Tesla Sets Strict Cybertruck Resale Rules On Earliest Buyers

Photo of author
Written By Editor

Who keeps posting articles without emotional mental changes

Tesla Cybertruck on a road.

Tesla's Cybertruck is easily one of the most hotly anticipated electric vehicles on the market, but if you try to flip it for a fat profit, you could end up in court with a lawsuit worth $50,000 in your name. The Elon Musk-led company is expected to begin Cybertruck deliveries later this month, but the lucky few who get their hands on the truck will have to abide by stringent resale terms. By stringent, we mean strictly no resale in the first year after the purchase date.

The carmaker already has certain resale rules, but special terms are in place exclusively for the Cybertruck. Aside from prohibiting owners from selling (or even attempting a sale) within the first year of ownership, Tesa only allows a direct buyback by the company itself. But that comes with a handful of caveats. First, the reason cited for resale "warrants an exception to its no reseller policy," says the company. But even after agreeing to it, the company requires advanced communication and a written undertaking by the customer.

It's no secret that Tesla's electric cars are a hot favorite for flippers. Due to the supply crisis and long waiting periods, used Tesla cars have repeatedly gone for a higher quote than their sticker price in the not-too-distant past. In 2023, Kelley Blue Book bestowed the Model S and X with the "Best Resale Value" award. The hype around the Cybertruck won't make the situation any easier.

A high penalty

Rear profile of Tesla Cybertruck.

Even if Tesla agrees to a buyback, it will make large deductions on the sticker price. Depending on the wear and tear situation, an estimated repair cost, and, most importantly, a fee of $0.25 per mile driven, Tesla will trim the final buyback offer accordingly. Only after Tesla declines a buyback offer can a Cybertruck owner take matters into their own hands and flip the car to a dealer or another interested buyer.

Any attempt to violate the standard Motor Vehicle Order Agreement Terms & Conditions could cost a buyer more than the car's value. Tesla will first try to block the transfer ownership legally, but if that's not an option, more drastic measures will follow. The company says it can " demand liquidated damages from you in the amount of $50,000 or the value received as consideration for the sale or transfer, whichever is greater."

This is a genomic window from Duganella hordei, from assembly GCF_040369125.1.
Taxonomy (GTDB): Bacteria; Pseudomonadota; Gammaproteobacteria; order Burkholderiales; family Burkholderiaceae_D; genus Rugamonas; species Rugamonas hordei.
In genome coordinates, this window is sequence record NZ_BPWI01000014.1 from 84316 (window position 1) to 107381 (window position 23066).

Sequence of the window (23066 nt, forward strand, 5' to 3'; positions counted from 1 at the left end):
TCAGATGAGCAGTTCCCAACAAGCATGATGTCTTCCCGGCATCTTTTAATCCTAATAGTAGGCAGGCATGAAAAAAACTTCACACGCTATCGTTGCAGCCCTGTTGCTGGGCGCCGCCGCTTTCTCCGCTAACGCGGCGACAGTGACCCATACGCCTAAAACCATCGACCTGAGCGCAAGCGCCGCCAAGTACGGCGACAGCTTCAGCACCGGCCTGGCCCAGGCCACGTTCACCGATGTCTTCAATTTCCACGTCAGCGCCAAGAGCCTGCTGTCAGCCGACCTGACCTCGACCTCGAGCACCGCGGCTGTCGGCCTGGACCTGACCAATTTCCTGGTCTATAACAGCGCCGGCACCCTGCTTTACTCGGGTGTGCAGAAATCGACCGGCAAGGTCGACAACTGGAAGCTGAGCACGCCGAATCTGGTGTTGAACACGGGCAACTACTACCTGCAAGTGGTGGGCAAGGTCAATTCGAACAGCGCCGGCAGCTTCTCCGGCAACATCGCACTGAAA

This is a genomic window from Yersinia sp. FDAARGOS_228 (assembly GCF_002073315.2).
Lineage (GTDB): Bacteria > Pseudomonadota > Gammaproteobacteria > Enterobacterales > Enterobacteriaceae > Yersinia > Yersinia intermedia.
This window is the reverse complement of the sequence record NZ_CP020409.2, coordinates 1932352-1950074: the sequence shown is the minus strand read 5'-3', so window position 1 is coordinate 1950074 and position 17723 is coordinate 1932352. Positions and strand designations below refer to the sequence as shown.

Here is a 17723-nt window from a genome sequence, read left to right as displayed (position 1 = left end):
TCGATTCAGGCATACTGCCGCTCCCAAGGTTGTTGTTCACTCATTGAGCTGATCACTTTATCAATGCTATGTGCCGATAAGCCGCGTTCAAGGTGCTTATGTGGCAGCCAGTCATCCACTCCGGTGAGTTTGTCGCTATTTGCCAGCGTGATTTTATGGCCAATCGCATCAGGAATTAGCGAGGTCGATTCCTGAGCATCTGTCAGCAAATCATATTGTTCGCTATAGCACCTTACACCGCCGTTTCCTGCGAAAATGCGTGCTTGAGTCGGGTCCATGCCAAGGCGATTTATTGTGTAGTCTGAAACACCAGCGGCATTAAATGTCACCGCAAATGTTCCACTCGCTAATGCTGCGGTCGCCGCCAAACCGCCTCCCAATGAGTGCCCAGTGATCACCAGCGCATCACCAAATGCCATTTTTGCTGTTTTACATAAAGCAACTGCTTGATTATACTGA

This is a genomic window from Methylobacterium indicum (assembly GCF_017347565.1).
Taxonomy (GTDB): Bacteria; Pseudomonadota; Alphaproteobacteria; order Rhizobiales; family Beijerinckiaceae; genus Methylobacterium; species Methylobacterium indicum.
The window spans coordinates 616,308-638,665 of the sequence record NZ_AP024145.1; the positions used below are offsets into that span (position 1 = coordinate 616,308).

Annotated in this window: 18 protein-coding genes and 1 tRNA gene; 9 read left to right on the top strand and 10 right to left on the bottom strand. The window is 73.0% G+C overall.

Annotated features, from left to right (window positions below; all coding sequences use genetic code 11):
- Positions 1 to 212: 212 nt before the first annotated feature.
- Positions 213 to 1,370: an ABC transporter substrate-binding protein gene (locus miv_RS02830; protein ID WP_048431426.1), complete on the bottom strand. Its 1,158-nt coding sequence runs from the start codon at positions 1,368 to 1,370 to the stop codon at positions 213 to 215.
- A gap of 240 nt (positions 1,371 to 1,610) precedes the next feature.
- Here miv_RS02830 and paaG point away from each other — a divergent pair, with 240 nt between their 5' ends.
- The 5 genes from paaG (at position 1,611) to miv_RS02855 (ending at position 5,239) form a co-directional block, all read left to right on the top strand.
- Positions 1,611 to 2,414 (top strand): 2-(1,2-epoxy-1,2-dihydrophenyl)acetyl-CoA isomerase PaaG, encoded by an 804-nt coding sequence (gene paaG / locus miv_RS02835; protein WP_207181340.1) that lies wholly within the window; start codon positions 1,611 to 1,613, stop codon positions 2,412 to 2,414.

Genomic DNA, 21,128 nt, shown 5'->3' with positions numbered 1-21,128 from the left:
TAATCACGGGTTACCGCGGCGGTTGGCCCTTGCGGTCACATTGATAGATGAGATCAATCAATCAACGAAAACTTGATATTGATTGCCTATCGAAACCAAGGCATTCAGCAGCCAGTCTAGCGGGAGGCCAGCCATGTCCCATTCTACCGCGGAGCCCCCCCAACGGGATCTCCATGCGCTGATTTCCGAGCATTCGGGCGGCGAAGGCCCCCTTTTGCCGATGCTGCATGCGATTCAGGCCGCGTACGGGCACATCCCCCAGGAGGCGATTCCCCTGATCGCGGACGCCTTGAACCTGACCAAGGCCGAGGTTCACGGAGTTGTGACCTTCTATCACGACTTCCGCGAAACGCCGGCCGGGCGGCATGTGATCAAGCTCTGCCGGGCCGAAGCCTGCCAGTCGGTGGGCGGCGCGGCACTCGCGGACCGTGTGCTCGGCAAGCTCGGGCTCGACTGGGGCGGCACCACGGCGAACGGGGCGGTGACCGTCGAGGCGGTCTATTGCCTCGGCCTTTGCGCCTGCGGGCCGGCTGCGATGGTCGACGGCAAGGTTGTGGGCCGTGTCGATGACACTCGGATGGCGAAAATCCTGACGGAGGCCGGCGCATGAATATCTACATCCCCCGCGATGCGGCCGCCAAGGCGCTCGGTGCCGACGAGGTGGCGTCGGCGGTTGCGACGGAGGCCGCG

But that's not the final hit. Tesla says once a customer breaches the Cybertruck resale policies, the company might refuse to sell Tesla cars to that customer in the future. Given the deeply software-linked nature of Tesla cars, any shady ownership transfer will definitely attract Tesla's attention, and it could very well block it, leaving both parties involved in an illicit exchange hanging dry. Tesla has raked in over a million registrations for the Cybertruck, and going by its production scaling plans, the waiting period could extend well into 2025 for a lot of interested parties.

Not an original ploy

Tesla has made it clear that the Cybertruck will be available in limited quantities, especially in the face of high demand, which makes sense that it would want to block resales. But it won't be the first brand to put in place such a policy, which is still legally contentious. Ferrari also has similar rules and doesn't shy away from banning celebrities for violating its ownership code of conduct.

Ford also grabbed eyeballs when it went after actor and WWE star John Cena for selling his limited-run Ford GT and sued the dealership involved in the sale. Mercedes also threatened a lawsuit for buyers of the nearly $3 million Mercedes-AMG Project One sports car. Aston Martin CEO Andy Palmer posted on X in 2017 that a person trying to flip their Valkyrie hypercar would lose the reservation. "If they flip, then they never get another special," he added. 

For the 2024-bound limited edition 911 S/T, of which Porsche is making less than two thousand units, the company will technically lease it to buyers for a full calendar year as a push for retention and to discourage reselling. With exotic sports cars, it's not just money that guarantees a purchase, especially in the case of limited-run models. Brands are extremely picky at selecting a buyer in hopes that they would act as an appropriate brand ambassador for their rides and that a deserving person gets it instead of a scalper looking for quick money.

Leave a Comment